03/14/2016

Today the government announced their highly anticipated update to the provincial Long-Term Affordable Housing Strategy, Ontario Transforming Housing and Homelessness System.

The renewal of the strategy provides an opportunity to provide more safe, secure, suitable, and adequate affordable housing options ranging from social housing to rental to home ownership. This is vital as affordable housing contributes to the economic, social, and healthy well-being of Ontario’s communities and the Province as a whole.

AMO has long advocated for the Province to renew its strategy in a manner that will both sustain the existing housing system and expand it further to meet the needs of Ontarians. This requires a mix of legislative and regulatory change, but also new resources. As announced in the 2016 Budget, the Province is investing much welcomed and appreciated resources for the strategy’s implementation as follows:

  • $100 million over three years to provide housing allowances and benefits to additional households, including up to 1500 supportive housing units over the long-term
  • $45 million over three years for the Community Homelessness Prevention Initiative (CHPI)
  • $2.5 million to pilot a portable housing benefit for those fleeing domestic violence in 2016/17
  • $92 million for social housing green energy retrofits was announced prior to the 2016 Budget.

Today’s announcement proposed legislation for inclusionary zoning that will, if passed, provide municipal governments with additional authority to require private developers to build a certain percentage of new affordable housing units in new residential developments in a manner that could withstand an appeal at the OMB. This discretionary tool would be an additional option to municipal governments to employ in their communities if they so choose.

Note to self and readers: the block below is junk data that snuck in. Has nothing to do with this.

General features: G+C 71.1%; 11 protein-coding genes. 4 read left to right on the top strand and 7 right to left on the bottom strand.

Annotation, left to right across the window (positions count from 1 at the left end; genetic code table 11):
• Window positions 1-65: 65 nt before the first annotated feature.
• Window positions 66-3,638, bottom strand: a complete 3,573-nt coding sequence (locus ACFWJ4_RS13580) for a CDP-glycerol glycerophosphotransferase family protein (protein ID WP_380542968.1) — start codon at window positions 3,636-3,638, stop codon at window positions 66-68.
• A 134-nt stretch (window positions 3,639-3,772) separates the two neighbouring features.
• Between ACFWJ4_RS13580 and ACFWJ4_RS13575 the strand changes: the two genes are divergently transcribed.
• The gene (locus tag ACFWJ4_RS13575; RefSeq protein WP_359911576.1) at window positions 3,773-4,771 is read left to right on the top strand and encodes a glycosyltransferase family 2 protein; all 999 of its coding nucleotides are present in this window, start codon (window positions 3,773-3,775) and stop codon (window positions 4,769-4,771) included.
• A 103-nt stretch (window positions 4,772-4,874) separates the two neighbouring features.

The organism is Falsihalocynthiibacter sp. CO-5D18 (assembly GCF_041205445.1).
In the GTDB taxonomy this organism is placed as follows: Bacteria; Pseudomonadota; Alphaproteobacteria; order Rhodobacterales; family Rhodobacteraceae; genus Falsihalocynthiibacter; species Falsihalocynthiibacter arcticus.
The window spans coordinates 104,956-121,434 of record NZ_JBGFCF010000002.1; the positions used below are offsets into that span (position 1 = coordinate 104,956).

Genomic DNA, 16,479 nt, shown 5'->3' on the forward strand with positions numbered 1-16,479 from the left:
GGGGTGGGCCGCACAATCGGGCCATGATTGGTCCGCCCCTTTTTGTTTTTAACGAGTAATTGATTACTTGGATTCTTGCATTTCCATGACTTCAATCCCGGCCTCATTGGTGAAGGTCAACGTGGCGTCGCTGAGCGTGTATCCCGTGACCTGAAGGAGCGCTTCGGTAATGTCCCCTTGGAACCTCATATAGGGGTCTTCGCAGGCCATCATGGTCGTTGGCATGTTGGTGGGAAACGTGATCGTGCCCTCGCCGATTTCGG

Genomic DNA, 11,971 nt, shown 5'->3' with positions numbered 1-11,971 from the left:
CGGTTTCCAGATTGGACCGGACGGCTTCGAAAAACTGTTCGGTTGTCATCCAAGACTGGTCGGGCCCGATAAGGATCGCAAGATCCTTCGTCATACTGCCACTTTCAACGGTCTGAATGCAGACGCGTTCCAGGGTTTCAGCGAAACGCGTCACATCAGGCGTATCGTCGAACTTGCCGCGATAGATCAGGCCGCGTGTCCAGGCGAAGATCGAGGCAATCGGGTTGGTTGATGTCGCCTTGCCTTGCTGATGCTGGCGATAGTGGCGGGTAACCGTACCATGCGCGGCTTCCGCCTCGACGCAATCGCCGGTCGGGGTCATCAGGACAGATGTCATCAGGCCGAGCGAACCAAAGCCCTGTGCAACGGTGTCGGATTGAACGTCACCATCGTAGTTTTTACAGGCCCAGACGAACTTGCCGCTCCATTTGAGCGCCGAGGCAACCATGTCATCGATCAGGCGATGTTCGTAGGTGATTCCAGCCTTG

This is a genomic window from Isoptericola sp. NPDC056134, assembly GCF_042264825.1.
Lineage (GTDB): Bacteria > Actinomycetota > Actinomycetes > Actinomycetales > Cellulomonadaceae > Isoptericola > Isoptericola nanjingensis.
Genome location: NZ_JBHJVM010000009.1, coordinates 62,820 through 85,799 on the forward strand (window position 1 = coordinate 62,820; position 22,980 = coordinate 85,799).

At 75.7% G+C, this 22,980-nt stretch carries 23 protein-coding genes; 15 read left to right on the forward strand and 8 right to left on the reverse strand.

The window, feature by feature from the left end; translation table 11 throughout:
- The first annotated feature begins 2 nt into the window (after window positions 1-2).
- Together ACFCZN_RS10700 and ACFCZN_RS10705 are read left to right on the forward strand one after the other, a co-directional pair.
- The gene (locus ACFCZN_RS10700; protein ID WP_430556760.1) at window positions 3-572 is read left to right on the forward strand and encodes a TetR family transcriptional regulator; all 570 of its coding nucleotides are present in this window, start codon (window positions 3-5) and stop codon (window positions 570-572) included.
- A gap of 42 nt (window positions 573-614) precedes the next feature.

Other highlights of the updated Long Term Affordable Housing Strategy (LTAHS) include:

  • ending chronic homelessness in ten years
  • creating a framework for a portable housing benefit that would give people who receive housing assistance the flexibility to choose where they want to live
  • conducting a portable housing subsidy pilot of over $17 million over 3 years for up to 3,000 domestic violence survivors
  • developing a Supportive Housing Policy Framework to improve access to services like counselling, medication support, and life skills
  • consultations on how to make rent-geared-to-income calculations simpler and fairer
  • developing an Indigenous Housing Strategy in partnership with Indigenous communities. 

However, missing is any funding to help address the capital repair backlog in the social housing portfolio. The municipal property tax base cannot cover the cumulative costs of necessary capital repairs, operations, administration, and the development of much-needed new housing. When the costs of social housing were downloaded by the Province to municipal governments in the late 1990s, this was done without the transfer of adequate financial reserves to address capital needs. It is not manageable for municipal governments to address this situation on their own off the property tax base. Simply put, more provincial and federal help is required.

AMO is also anticipating positive announcements in the 2016 federal Budget, expected March 22nd, including new investments for housing and other social infrastructure. Solving the affordable housing crisis in Ontario is beyond the magnitude of both the municipal and provincial governments to address on their own. It will require a concerted effort of all three orders of government working together with the non-profit and private sectors.

The LTAHS is headed in the right direction to further transform the housing system in Ontario. There is much to be done to ensure the successful implementation of the strategy. AMO looks forward to working collaboratively with the Province to advise on the necessary legislative and regulatory changes to ensure the sustainability of social housing as it is a top of mind consideration for municipal members.